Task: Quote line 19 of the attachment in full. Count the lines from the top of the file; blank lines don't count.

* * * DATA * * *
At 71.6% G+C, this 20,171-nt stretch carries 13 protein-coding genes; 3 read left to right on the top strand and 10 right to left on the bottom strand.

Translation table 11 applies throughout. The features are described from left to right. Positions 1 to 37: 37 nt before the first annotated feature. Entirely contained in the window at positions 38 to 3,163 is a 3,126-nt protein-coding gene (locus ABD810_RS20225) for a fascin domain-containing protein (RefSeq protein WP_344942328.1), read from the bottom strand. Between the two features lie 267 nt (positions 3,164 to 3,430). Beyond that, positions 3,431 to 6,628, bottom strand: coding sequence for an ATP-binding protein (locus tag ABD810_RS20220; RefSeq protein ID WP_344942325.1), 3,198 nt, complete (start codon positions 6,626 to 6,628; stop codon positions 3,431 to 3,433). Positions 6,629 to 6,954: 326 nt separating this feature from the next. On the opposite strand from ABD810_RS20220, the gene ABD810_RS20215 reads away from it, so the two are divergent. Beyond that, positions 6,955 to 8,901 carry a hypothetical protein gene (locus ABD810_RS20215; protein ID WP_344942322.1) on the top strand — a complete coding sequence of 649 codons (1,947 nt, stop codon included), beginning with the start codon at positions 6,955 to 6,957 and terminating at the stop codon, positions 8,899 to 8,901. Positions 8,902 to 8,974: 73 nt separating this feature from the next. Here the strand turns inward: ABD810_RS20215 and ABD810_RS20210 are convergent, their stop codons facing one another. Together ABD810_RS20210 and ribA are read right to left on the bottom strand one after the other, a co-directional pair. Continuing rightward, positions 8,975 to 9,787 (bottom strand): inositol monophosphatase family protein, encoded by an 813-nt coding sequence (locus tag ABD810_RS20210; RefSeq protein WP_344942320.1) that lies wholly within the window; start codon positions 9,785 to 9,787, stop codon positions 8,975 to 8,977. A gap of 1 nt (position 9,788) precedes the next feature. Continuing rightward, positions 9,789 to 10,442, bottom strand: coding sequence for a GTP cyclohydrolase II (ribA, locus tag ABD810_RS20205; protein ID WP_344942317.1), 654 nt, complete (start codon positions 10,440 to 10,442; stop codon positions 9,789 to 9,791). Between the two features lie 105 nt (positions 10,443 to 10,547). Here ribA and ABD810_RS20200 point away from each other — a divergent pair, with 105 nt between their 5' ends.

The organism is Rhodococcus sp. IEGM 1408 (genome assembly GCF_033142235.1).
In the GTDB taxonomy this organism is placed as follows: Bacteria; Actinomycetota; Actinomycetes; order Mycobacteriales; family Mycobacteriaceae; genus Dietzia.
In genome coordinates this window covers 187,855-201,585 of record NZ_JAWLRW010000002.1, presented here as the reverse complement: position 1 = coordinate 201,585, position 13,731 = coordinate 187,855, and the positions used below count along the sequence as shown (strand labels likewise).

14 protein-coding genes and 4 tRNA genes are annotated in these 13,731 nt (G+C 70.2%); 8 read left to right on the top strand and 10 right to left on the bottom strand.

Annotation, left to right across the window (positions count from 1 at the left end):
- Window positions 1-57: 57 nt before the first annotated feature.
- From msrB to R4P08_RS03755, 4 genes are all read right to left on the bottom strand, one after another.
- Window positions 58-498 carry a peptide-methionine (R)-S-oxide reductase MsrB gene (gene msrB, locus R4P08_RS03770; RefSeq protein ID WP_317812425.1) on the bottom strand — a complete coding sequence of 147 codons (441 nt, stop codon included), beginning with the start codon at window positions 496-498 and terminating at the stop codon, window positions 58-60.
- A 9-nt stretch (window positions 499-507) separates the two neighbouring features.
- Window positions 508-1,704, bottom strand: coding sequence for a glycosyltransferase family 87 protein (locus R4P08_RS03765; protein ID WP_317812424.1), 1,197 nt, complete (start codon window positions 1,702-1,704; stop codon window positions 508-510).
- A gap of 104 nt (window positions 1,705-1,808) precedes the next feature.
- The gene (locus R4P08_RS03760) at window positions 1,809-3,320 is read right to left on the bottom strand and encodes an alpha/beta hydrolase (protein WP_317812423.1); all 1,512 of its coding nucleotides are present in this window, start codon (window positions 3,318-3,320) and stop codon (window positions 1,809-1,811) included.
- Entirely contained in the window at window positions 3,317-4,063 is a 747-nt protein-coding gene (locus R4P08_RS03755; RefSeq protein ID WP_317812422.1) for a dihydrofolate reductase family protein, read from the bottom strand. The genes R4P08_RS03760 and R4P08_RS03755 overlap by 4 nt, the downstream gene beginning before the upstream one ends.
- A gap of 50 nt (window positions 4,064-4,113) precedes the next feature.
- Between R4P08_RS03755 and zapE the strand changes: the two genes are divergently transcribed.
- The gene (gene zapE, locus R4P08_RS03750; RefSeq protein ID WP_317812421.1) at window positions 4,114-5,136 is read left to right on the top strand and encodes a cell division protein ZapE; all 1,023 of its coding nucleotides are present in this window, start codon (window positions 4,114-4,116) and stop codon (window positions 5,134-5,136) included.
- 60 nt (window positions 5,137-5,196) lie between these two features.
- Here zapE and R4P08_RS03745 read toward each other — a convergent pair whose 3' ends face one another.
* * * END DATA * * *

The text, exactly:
- 60 nt (window positions 5,137-5,196) lie between these two features.